Examples of research and development at KMIP Department aimed at improving ecological safety of water turbines

INTRODUCTION

  • Increasing requirements for environmental protection, new materials and designs necessary
  • Hydroelectric power plants in direct contact with water reservoirs and rivers are potentially endangering water cleanliness, hence they should also be modernized in the way minimizing the environmental hazards
  • A lot of progress in this field in last decades, but still much work to be done: modifications are not straightforward require know-how and/or new research
  • Two faculties at GUT do research in the field of bearing systems. Teams are involved in the research of water lubricated or self-lubricating bearings for various applications, including hydropower

Two basic types of bearings in hydro applications require different approaches:

  • Low speed bearings in which mixed lubrication conditions exist – guide vanes bushes, rotor blade bushes, etc. Application of properly selected self-lubricating material allows for eliminating grease as a lubricant. Material selection and bearing design, along with reliable durability prediction is not a straightforward task, especially as the bearings operate in atypical conditions of small oscillations
  • High speed bearings – fluid film lubrication possible, modifications focused on substituting mineral based lubricants (mineral oils) with eco-friendly lubricants, preferably with water. Water lubrication creates numerous problems including material issues and low carrying capacity of water lubricated

 

EXAMPLE 1: HIGH SPEED BEARINGS

High load capacity ceramic bearing

  • Bearing is submerged directly in water – no filtration needed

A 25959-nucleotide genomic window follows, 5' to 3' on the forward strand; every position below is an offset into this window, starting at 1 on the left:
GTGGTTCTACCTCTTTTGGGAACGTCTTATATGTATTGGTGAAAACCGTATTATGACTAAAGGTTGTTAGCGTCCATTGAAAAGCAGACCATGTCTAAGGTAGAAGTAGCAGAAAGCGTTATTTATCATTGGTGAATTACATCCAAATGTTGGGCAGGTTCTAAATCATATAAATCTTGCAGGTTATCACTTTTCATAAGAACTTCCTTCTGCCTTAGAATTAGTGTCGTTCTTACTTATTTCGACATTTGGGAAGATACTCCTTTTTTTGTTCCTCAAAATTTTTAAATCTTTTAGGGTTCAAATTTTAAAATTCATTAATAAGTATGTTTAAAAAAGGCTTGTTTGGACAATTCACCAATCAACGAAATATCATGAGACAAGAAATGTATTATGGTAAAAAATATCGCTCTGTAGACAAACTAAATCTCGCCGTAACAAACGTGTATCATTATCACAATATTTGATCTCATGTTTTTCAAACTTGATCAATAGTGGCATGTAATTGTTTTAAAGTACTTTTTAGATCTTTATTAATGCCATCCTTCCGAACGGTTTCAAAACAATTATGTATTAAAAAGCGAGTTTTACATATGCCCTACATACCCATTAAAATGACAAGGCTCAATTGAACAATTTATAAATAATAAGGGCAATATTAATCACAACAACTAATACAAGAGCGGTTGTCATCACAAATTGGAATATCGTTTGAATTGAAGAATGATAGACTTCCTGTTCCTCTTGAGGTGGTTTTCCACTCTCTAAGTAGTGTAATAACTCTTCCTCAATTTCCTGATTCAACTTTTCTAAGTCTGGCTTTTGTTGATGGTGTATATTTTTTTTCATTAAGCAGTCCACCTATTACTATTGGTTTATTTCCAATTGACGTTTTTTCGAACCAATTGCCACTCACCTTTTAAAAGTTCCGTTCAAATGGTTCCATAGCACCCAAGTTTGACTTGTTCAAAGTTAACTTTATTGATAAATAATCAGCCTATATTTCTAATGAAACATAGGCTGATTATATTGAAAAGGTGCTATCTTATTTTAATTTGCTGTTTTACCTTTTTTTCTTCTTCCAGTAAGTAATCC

• Almost conformal contact of sliding elements allows to filter water contamination
  • Greater load capacity especially for low speed
  • Nominal average pressure of the film were changed from 0-5 MPa, but in several cases 10 MPa was exceeded

Next generation water lubricated FB

  • Elastic sliding top foil is supported directly on rigid housing
  • On both sides of housing there are chamfers filled with elastic material
  • Inside the rigid housing there is a pocket filled with elastic material (in case of one direction of load)
  • The structure and idea of the bearing is patented P.400897

Prototype bearing prepared for experimental tests:

Direct contact: Dr Artur Olszewski: aolszews@pg.edu.pl

 

EXAMPLE 2: GREASELESS MATERIALS FOR GUIDE VANES

After measurements of micro movements of guide vane bushes in five large Polish power plants, we realized that large part of the sliding motion occurs during small oscillations because of vibrations.

Test rig (SOOG) with a continuous measurement of instantaneous friction was built.

The most important finding is that in elastic (e.g. polymer) materials part of relative motion occurs due to shear deformation of material – i. e. without sliding:

   

Wear rates of the tested materials evaluated in oscillatory motion were completely different from those in unidirectional sliding.

 

Results were used to select materials for greaseless guide vanes in a big Polish retrofitted power plant.

Direct contact: Dr Rafał Gawarkiewicz: gawar@pg.edu.pl

 

EXAMPLE 3:  WATER LUBRICATED THRUST BEARINGS

  • This is the most demanding application - required specific load 2-2.5 MPa, sliding speed up to 30-40 m/s
  • No applications known to us – very limited published research (only one paper on a relatively big thrust bearing experimental research – Inoue 2012)

On the other hand:

  • Water offers environmental safety and also a significant decrease in power losses (according to calculations by the factor of 4-5)
  • We believe we have knowledge, both in theoretical research and experiments and experience in water lubricated bearings applications
  • hydrodynamic thrust bearing test stand (SON) is available (but requires some adaptation to water lubrication conditions)

LET’S DO THIS RESEARCH TOGETHER

Direct contact: Dr Michał Wodtke: mwodtke@pg.edu.pl , Prof. Michał Wasilczuk: mwasilcz@pg.edu.pl